Setting and situation need to “rub against” the rough edges of your character. A setting where your character is perfectly comfortable and perfectly content isn’t likely to produce a perfect story unless you open in that place and then immediately throw in a nice tiger to tear things up. Like the story of the child who loves his quiet, rather isolated rural life until his city cousin comes to spend the summer and ruin everything!
Never Forget Your Ticking Clock
A last thing to think about in a story is how long it will last. Time can be used to intensify discomfort for your main character: “three whole weeks at this crummy summer camp” or “only twenty minutes to clean up this mess before mom gets home.” Time can also be used to thrust your story into a situation where your premise is capable of happening. Perhaps your novel needs to be set a bit into the future when humans do most of their socializing through machines or thrust well into the past when the act of surviving took up most of your day. Time in a story, like pretty much everything else, shouldn’t just happen. It needs to be carefully chosen to facilitate your goal for the story. Short time can build tension. Long time can overwhelm with its very weight. Also, know that a very short amount of time can also be used to help corral a plot so that you can accomplish a short story within the word counts. The short story described above about the sister’s fighting, for example, took place in about the space of an hour of their time, and that made it much easier to accomplish a full plot in a short word count.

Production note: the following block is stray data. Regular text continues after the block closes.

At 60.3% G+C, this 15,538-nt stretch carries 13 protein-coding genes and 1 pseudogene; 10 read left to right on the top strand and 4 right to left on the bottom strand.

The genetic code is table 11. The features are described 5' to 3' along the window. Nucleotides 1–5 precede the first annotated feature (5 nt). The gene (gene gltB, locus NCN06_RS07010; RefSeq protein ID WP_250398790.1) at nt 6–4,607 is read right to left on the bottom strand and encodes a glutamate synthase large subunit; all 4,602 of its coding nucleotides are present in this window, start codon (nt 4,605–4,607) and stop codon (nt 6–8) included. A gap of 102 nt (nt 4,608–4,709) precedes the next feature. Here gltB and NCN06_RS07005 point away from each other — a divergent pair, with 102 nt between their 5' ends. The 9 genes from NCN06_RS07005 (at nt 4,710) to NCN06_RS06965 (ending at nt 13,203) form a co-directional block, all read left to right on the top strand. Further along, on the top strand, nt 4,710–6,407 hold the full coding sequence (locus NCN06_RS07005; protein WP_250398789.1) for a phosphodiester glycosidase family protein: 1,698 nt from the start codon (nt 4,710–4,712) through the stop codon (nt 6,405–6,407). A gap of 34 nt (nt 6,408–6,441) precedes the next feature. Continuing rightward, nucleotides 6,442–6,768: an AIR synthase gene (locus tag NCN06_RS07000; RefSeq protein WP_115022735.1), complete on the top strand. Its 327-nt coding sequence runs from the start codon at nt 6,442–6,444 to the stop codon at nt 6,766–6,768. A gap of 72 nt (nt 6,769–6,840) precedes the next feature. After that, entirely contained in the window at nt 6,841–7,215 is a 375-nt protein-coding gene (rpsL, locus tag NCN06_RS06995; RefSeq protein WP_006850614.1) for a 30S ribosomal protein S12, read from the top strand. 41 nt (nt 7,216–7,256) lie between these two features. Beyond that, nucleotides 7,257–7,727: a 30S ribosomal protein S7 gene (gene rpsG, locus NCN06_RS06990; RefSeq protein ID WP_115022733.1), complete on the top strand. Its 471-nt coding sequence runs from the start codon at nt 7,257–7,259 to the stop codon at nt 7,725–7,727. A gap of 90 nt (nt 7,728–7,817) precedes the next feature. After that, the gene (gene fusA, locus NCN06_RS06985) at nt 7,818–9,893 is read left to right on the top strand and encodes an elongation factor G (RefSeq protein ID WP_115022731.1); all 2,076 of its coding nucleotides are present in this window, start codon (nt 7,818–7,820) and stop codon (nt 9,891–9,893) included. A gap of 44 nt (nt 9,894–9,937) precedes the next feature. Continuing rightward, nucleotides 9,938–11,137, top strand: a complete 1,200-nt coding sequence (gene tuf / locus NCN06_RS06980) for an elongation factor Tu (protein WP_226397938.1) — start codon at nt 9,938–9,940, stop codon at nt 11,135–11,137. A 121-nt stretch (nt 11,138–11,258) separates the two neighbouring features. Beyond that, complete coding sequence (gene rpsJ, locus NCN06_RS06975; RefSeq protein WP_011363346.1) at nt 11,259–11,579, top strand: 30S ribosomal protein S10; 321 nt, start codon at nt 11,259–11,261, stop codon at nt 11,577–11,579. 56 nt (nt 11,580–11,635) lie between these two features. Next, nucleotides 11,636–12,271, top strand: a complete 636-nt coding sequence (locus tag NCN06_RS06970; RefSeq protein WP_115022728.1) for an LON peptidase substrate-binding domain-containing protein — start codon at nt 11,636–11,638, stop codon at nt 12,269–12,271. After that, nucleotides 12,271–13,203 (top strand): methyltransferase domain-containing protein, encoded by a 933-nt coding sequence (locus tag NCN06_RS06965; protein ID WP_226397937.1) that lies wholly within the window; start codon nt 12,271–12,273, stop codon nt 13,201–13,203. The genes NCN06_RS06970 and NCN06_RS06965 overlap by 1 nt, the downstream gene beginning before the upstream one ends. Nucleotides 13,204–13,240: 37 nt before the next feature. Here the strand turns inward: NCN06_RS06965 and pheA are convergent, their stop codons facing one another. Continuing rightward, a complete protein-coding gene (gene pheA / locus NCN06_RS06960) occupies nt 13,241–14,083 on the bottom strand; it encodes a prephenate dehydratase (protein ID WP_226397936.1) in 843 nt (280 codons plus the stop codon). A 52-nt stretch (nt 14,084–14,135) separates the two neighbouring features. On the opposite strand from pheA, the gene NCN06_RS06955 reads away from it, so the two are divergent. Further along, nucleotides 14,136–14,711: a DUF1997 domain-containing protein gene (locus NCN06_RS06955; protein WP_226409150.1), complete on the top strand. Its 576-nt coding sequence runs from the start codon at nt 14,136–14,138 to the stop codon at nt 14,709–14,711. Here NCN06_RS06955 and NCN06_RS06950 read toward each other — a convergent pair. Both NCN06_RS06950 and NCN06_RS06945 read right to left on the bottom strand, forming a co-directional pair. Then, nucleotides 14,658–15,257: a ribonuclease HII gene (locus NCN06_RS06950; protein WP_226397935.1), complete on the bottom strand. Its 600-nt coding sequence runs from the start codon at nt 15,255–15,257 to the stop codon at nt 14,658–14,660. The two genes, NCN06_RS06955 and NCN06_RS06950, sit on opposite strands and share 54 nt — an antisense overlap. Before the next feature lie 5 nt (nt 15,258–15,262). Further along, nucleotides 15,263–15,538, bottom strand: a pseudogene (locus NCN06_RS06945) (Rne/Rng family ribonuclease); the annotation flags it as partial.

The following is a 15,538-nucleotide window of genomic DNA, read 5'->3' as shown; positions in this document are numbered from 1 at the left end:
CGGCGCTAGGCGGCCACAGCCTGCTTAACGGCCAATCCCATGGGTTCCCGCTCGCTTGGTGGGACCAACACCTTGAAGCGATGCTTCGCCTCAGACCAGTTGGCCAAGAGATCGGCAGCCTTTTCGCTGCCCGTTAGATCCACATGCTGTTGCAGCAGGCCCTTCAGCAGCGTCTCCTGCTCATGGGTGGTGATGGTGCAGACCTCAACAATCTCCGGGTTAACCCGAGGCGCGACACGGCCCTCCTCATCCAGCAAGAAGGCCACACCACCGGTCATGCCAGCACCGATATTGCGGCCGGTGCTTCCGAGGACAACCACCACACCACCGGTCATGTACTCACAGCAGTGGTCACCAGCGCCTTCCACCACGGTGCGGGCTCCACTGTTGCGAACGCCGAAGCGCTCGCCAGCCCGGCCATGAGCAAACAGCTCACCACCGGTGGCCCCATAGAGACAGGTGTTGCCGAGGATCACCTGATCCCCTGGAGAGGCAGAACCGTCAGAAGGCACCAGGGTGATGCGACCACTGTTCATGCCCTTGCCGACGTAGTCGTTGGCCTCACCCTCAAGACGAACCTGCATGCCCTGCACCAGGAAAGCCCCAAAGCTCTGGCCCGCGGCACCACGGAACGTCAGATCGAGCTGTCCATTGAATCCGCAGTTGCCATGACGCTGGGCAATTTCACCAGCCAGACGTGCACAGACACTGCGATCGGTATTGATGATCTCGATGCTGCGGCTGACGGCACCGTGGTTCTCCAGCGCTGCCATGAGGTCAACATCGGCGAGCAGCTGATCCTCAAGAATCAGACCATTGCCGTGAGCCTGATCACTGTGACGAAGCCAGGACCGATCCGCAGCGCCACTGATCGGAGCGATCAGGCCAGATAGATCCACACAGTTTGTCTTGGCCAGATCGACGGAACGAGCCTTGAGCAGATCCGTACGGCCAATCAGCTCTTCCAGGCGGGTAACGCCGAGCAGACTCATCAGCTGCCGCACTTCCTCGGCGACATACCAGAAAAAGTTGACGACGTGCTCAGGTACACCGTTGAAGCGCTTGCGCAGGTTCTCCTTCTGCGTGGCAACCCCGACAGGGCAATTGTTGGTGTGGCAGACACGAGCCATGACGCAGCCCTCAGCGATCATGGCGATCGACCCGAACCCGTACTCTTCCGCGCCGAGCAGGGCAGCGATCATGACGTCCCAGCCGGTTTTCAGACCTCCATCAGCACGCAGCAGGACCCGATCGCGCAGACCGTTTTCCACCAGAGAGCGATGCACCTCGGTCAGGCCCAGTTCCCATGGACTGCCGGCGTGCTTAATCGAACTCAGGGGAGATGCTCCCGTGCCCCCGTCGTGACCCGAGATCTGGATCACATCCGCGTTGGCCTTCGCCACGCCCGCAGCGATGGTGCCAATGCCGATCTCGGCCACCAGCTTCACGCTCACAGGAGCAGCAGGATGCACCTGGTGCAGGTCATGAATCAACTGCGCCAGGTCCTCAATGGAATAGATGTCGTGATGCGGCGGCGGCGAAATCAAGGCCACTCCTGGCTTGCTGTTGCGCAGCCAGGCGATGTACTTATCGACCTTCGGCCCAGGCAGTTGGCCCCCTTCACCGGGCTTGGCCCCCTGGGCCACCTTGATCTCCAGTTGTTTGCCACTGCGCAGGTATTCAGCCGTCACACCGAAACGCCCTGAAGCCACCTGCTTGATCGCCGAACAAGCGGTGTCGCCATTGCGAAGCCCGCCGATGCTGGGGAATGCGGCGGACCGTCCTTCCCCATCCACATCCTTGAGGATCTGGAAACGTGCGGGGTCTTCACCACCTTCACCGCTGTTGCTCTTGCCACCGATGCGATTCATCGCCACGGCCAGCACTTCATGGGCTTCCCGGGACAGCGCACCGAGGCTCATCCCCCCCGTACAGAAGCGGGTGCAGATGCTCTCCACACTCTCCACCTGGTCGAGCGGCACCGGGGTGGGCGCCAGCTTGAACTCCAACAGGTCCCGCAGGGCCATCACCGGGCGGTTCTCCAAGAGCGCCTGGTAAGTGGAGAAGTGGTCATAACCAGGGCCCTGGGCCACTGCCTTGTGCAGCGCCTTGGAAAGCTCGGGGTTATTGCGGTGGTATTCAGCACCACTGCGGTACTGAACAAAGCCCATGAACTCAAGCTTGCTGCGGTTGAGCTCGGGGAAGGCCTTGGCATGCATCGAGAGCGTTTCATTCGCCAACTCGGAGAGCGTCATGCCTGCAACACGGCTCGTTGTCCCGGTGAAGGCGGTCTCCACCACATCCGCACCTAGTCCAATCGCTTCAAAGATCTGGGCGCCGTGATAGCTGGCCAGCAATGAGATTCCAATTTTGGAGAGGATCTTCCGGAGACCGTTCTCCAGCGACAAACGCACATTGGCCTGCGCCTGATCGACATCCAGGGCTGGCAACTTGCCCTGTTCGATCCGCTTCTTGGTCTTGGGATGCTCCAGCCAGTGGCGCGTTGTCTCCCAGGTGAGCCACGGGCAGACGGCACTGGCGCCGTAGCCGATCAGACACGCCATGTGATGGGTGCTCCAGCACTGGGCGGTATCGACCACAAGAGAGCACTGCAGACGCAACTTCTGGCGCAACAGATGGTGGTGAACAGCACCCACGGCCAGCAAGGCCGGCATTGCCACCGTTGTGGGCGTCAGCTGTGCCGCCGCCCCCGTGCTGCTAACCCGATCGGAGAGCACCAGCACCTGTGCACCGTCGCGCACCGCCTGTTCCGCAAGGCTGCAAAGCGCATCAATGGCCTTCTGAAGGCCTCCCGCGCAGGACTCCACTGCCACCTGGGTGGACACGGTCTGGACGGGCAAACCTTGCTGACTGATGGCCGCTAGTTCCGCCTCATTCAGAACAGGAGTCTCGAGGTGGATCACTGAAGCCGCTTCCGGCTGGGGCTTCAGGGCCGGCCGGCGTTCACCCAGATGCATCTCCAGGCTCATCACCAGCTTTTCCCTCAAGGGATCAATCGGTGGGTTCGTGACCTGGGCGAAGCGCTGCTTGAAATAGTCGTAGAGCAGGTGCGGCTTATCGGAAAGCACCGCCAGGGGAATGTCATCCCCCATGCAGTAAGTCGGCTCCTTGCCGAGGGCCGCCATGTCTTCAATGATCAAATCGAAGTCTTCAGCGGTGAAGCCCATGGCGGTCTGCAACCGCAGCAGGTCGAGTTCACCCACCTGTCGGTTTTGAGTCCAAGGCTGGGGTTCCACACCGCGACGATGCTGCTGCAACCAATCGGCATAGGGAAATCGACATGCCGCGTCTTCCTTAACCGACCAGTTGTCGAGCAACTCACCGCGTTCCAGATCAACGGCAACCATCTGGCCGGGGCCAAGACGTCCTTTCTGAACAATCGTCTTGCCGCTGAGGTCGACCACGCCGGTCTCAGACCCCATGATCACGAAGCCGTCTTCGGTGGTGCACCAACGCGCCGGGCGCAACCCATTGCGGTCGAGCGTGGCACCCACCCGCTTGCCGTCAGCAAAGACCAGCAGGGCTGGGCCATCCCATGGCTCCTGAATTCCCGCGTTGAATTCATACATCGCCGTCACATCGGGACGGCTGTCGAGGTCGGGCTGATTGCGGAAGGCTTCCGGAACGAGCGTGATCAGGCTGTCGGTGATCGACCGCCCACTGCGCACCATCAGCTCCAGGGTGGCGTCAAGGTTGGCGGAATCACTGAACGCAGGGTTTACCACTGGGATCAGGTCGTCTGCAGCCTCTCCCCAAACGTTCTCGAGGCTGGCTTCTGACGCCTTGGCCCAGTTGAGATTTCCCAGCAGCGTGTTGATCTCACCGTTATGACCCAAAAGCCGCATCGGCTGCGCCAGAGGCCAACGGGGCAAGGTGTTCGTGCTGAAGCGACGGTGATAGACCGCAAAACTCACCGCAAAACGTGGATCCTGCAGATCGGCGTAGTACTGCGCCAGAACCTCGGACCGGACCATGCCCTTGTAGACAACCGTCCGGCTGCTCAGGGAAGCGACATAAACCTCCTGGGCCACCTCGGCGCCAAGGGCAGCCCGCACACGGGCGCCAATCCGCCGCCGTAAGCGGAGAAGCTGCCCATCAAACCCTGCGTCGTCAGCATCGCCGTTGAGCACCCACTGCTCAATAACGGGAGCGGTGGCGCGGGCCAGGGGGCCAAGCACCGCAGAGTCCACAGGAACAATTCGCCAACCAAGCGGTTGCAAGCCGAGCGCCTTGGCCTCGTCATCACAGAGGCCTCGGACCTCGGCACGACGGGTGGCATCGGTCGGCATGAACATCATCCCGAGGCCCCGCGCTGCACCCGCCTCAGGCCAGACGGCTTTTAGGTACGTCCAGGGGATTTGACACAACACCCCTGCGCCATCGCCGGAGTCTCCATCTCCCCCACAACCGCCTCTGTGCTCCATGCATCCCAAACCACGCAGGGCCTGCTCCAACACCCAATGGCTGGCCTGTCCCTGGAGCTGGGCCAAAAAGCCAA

Ultimately, the first step in any story development is imagining, thinking, pondering, and musing. After all, you’re a writer. Daydreaming is called “work” for us. Isn’t that just grand?
With over 100 books in publication, Jan Fields writes both chapter books for children and mystery novels for adults. She’s also known for a variety of experiences teaching writing, from one session SCBWI events to lengthier Highlights Foundation workshops to these blog posts for the Institute of Children’s Literature. As a former ICL instructor, Jan enjoys equipping writers for success in whatever way she can.